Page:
You know him, you love him, you would be a fool to ever trust him: Clay Davis is one of the most entertainingly despicable characters on "The Wire" for so many reasons, not the least of which is his ability to stretch out a certain infamous four-letter word so it sounds like it has 17 syllables. (This would be the for-adult-eyes-only portion of the blog, folks.)
But where did "Sheeeeeeeet" come from: "The Wire," or "The 25th Hour," the Spike Lee movie that Isiah Whitlock Jr. appeared in back in 2002, the same year that "The Wire" debuted?
As part of my post-mortem interview with "Wire" creator David Simon (the full version of which will appear here immediately after the finale airs), I asked him whether "Sheeeeeeeeeet" was his idea, or something he came up with after hearing Whitlock say it so splendidly in the Spike Lee movie.
Now, "25th Hour" came out in mid-December of '02, while "Cleaning Up," the first real appearance of Clay Davis (he pops up briefly earlier that season in "One Arrest" in a party scene, but it's basically a walk-on), aired in September of that year. Complicating matters is the fact that, while Simon and Whitlock both remember an alternate spelling of the word (specifically, "sheet") was in the script for Whitlock's audition scene, from "Cleaning Up," it's not in the final version of that episode. Simon's assistant heroically waded through the scripts for every Clay episode over the first three seasons to see if it was in earlier drafts, and the first time she could find it was in season 3, episode 6, "Homecoming," which aired in October '04.
Either way, it's moot. As Whitlock told me:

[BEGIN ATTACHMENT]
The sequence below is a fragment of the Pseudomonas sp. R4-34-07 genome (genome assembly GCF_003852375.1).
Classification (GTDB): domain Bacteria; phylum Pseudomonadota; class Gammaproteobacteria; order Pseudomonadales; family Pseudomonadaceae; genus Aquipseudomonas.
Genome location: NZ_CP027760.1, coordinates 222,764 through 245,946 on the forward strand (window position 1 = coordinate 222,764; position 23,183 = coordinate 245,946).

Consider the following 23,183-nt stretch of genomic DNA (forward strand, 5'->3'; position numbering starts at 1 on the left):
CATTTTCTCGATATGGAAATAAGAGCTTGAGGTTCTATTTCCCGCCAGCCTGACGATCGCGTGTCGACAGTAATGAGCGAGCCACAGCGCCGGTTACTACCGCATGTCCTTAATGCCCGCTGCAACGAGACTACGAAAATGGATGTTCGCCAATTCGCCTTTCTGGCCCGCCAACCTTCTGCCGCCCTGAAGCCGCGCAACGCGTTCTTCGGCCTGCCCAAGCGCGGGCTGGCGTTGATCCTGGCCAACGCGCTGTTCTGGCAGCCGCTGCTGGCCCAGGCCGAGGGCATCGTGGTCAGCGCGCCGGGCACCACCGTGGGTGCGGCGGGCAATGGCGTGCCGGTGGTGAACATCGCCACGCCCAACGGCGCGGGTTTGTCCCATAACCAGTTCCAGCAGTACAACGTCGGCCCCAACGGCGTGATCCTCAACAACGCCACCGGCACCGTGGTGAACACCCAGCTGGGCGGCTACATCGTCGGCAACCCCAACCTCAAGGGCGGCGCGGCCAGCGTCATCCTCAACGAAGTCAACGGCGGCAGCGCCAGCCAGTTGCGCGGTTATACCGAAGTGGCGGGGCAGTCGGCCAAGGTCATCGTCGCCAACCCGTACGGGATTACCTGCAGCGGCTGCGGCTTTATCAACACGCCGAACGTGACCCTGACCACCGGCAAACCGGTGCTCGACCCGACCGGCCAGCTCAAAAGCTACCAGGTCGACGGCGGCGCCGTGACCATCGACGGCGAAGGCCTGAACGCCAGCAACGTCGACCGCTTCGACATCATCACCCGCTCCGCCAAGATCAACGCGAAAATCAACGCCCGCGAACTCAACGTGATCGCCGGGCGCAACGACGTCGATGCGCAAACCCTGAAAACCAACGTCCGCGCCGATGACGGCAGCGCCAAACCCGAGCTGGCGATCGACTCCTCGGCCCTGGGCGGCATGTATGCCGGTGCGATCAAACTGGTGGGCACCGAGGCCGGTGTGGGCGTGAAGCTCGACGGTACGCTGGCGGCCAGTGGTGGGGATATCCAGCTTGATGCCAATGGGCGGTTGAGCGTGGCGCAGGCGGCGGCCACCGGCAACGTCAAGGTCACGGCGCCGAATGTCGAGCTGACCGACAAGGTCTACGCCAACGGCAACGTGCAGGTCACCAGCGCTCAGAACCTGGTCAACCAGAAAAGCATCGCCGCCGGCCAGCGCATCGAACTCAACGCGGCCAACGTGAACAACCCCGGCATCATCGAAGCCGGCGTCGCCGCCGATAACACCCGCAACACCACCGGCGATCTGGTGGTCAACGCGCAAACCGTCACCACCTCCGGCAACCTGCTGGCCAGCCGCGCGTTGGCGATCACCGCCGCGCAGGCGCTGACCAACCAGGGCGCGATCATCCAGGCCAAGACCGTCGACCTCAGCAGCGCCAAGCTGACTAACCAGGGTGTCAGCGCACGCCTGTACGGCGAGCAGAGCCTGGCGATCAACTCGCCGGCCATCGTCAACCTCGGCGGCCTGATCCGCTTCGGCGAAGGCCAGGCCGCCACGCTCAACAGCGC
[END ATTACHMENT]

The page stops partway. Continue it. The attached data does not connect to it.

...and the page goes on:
It was something my uncle used to do all the time. Growing up, he would do it five six seven times a day. You'd go, "Did you sleep well?" and he'd go, "Ah, sheeet, my head was on the pillow." I would every now and then just do it in conversations.Simon acknowledges that his memory on this could be fuzzy, and says that the first time he saw "25th Hour" was before season four, when they were talking with Lee about directing an episode. So it's entirely possible that they came up with the idea independently -- or, as Simon says, "Maybe it started with (Whitlock), but I think we heard the Southern drawl in his tone and went with it."
I was having a conversation with Spike Lee one time, I think we were talking about football, and I did it, and he said, "You should keep that and use it." So that's where I started doing it. I did it in "The 25th Hour," that was the first time I did it.
For what it's worth, Simon says that first "sheet" kept expanding, first to four "e"s, then even more. No one could remember exactly how many "e"s were in the script of this season's fifth episode, "React Quotes," but Whitlock said he could sense this might be his final chance to say it, and under the circumstances (for himself and for the then-under siege Clay), he decided to stretch it out as long as he could.
There is, however, a downside.
"It's hard to get up and down the street without somebody doing it," he says. "What have I done? I've unleashed a monster."